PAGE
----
New technology is transforming the classroom: What to Know

Technology can add constructive learning to the classroom. — PHOTO: STATEPOINT

As a parent, you may be wondering how technology in the classroom is being used to provide a constructive learning environment for your child. Here is a round-up of several new technologies and a look at how each helps educators teach, and students learn.

Better Imagery

Students have a better reason to stay engaged than ever before, as better, brighter more versatile projectors are introduced into more classrooms. For example, Casio’s LampFree Ultra Short Throw projectors are designed to generate large images over a very short projection distance so that they work well in classrooms of all sizes. Their optional wireless adapters give educators the ability to control the images from a smartphone or tablet through an app, so that lessons can be more spontaneous and creative.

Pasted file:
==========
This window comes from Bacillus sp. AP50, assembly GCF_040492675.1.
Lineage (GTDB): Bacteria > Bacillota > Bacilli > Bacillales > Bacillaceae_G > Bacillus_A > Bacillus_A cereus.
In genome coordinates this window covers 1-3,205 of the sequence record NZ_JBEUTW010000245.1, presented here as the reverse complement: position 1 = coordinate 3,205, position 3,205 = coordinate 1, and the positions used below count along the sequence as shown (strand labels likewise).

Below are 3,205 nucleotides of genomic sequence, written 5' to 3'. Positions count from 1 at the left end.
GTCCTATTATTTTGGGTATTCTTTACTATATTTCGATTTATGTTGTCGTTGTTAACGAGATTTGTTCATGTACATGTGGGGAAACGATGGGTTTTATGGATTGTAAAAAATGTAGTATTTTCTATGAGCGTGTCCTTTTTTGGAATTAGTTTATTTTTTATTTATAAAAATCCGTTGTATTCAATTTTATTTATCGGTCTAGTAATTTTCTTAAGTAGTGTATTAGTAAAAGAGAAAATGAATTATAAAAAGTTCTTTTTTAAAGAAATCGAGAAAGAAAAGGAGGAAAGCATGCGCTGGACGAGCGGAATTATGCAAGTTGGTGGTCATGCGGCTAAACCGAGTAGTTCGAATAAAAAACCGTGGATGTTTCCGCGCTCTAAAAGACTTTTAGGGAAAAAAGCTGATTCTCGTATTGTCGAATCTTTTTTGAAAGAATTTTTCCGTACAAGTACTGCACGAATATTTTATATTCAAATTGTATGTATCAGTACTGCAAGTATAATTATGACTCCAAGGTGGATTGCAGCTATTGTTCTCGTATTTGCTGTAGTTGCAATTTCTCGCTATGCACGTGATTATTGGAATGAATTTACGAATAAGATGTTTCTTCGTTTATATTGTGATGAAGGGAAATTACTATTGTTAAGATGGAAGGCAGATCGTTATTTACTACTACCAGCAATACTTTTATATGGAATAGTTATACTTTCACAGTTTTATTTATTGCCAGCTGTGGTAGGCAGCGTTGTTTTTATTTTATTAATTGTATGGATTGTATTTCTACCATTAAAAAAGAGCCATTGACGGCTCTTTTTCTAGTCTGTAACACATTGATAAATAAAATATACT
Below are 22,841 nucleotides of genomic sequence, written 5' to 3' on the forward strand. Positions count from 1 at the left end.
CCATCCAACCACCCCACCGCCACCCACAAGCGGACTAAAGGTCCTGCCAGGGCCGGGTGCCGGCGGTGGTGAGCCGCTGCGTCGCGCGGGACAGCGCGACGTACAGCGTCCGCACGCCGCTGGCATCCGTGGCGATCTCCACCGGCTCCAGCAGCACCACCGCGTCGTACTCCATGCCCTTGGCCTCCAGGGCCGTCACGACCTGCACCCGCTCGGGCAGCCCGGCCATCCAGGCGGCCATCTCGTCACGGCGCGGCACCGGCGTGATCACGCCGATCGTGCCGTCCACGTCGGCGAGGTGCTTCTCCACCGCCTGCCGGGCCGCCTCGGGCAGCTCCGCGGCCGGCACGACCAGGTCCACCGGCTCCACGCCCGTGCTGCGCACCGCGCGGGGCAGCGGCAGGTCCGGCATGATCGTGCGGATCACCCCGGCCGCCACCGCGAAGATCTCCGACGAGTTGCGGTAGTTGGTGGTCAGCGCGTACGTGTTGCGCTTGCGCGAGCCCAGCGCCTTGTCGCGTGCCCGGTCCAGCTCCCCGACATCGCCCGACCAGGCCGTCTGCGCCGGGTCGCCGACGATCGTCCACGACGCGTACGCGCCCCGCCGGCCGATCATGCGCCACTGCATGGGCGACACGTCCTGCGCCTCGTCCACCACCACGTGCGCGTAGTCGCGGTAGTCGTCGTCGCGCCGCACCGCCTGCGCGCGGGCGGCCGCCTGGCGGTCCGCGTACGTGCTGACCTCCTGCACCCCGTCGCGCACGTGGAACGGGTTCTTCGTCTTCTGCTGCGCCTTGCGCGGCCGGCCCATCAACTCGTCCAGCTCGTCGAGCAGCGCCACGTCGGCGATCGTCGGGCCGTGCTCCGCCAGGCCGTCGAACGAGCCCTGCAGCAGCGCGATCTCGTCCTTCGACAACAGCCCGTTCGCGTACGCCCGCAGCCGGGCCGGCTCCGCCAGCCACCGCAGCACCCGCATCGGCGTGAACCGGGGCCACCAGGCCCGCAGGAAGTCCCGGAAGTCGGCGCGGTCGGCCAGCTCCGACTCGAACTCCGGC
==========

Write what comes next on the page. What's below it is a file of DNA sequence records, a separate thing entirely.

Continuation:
Events of the Day

Whether you’re scoping out topics for Debate Club or bringing civics class to life with real world content, incorporating current events into lesson plans is becoming a cinch, thanks to tools like PressReader, a news aggregator that delivers full issues of thousands of publications to mobile devices, PCs and Macs that are connected to library hot zones.

Classroom On-the-Go

Thanks to new software, classroom style learning can take place anywhere. One example is, a free, all-in-one web-based mathematics creation and discovery resource geared for K-12 and beyond. Enabling students to learn math at their own pace, new additions to the software include dynamically linked representations, additional types of graphing interactions, improved authoring tools, and more.

Get Moving

Even gym class is no exception to the technology upgrades that schools are seeing. Physical education teachers are fusing fun and fitness with such games as Dance Dance Revolution, Just Dance and Wii Sports. Technology is getting feet moving and helping kids improve a sports skill.

Technology has the power to engage and enthuse students. Luckily, many schools are recognizing this, and using new tools to their greatest potential. — Statepoint

Contact staff writer Chanel Hill at (215) 893-5716 or at

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